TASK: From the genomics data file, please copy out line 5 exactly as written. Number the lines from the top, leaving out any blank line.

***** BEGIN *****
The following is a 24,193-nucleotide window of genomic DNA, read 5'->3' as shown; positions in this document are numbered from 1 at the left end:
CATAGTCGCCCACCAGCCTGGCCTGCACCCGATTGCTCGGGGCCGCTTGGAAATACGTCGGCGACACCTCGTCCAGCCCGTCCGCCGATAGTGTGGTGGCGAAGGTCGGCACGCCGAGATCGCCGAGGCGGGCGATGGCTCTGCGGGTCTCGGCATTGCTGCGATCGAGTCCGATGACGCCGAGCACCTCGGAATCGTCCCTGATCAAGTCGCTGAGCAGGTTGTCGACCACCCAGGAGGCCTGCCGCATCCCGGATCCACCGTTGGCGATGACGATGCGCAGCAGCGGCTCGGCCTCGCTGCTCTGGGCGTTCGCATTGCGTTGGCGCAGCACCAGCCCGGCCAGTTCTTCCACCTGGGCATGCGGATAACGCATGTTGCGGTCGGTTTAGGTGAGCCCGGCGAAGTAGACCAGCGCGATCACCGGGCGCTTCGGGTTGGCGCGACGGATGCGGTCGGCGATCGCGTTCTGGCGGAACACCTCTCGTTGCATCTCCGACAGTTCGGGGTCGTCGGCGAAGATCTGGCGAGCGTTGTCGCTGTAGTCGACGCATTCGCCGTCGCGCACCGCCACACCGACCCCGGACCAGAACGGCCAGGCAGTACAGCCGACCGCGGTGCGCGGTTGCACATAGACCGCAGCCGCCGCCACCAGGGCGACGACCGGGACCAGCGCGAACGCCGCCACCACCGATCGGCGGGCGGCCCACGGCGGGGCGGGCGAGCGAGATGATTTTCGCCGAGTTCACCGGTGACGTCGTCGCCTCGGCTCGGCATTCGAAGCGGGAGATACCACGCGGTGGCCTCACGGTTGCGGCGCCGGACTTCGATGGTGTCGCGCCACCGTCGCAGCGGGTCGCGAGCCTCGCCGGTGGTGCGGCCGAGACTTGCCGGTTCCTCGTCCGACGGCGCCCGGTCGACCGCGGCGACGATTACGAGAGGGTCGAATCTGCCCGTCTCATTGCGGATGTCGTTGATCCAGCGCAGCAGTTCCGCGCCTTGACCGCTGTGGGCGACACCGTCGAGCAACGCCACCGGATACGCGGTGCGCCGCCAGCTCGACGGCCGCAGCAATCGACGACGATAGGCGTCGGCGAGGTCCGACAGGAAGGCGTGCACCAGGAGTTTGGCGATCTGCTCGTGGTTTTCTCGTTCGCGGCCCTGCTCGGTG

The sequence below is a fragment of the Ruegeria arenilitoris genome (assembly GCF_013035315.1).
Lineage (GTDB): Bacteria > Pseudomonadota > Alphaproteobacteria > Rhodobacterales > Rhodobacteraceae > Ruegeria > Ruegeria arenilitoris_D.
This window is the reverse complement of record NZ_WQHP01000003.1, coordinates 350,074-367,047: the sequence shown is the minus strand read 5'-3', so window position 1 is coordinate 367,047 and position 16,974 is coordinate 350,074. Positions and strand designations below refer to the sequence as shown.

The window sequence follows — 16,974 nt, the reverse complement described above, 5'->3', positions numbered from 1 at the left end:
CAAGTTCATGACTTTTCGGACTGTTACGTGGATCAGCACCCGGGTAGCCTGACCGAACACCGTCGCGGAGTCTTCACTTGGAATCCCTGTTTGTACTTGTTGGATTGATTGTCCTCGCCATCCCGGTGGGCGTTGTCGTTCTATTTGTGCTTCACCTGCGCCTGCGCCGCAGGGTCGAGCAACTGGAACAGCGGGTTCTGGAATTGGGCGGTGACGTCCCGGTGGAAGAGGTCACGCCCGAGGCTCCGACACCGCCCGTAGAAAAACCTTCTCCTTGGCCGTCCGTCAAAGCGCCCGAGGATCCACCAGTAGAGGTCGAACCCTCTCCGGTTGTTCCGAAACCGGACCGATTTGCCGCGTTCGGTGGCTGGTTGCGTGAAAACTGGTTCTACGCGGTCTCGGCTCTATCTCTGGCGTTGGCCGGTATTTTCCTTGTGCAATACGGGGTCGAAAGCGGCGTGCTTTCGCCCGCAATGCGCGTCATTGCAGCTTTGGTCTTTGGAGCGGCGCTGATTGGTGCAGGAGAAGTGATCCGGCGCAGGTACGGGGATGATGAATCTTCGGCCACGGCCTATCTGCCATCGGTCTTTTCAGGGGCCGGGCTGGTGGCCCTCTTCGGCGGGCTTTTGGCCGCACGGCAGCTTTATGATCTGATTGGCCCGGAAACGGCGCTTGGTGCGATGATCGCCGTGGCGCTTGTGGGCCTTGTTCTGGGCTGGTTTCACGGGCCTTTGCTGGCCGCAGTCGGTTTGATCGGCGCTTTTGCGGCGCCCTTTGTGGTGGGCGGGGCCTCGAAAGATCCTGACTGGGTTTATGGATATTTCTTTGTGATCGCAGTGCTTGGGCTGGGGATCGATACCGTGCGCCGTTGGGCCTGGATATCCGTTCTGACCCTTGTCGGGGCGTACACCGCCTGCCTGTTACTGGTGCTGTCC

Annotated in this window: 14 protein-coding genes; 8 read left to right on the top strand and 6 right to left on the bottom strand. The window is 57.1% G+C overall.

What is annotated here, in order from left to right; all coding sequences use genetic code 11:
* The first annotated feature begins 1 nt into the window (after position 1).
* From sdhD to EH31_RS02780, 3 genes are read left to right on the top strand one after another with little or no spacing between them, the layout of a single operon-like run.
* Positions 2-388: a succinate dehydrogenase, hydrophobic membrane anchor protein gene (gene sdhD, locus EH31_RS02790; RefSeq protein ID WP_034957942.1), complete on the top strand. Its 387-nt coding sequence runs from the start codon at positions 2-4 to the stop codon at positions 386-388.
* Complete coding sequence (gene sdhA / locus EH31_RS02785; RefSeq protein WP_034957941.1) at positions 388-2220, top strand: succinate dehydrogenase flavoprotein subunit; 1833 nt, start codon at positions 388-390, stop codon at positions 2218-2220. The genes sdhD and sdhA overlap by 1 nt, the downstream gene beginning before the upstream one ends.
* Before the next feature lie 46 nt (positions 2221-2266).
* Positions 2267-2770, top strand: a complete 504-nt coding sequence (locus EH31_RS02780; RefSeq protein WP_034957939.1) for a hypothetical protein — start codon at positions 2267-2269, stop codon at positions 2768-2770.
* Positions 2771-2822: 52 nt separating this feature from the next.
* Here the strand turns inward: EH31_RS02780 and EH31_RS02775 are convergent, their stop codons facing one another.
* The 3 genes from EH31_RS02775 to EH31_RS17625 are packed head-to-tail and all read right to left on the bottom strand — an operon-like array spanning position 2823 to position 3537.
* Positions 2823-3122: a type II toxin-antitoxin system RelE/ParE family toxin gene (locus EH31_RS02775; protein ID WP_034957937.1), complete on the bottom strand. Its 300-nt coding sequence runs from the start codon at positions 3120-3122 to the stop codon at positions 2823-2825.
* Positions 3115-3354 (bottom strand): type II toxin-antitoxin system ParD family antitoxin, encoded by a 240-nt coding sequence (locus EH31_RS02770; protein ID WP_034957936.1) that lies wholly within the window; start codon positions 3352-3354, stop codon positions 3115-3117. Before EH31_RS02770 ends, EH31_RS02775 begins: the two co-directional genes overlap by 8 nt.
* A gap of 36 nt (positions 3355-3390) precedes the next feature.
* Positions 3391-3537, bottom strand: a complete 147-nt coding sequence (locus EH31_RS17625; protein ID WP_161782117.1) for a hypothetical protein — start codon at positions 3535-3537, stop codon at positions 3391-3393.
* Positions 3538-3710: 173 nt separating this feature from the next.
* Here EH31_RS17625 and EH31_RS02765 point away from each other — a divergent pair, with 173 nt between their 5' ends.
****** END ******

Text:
This window is the reverse complement of record NZ_WQHP01000003.1, coordinates 350,074-367,047: the sequence shown is the minus strand read 5'-3', so window position 1 is coordinate 367,047 and position 16,974 is coordinate 350,074. Positions and strand designations below refer to the sequence as shown.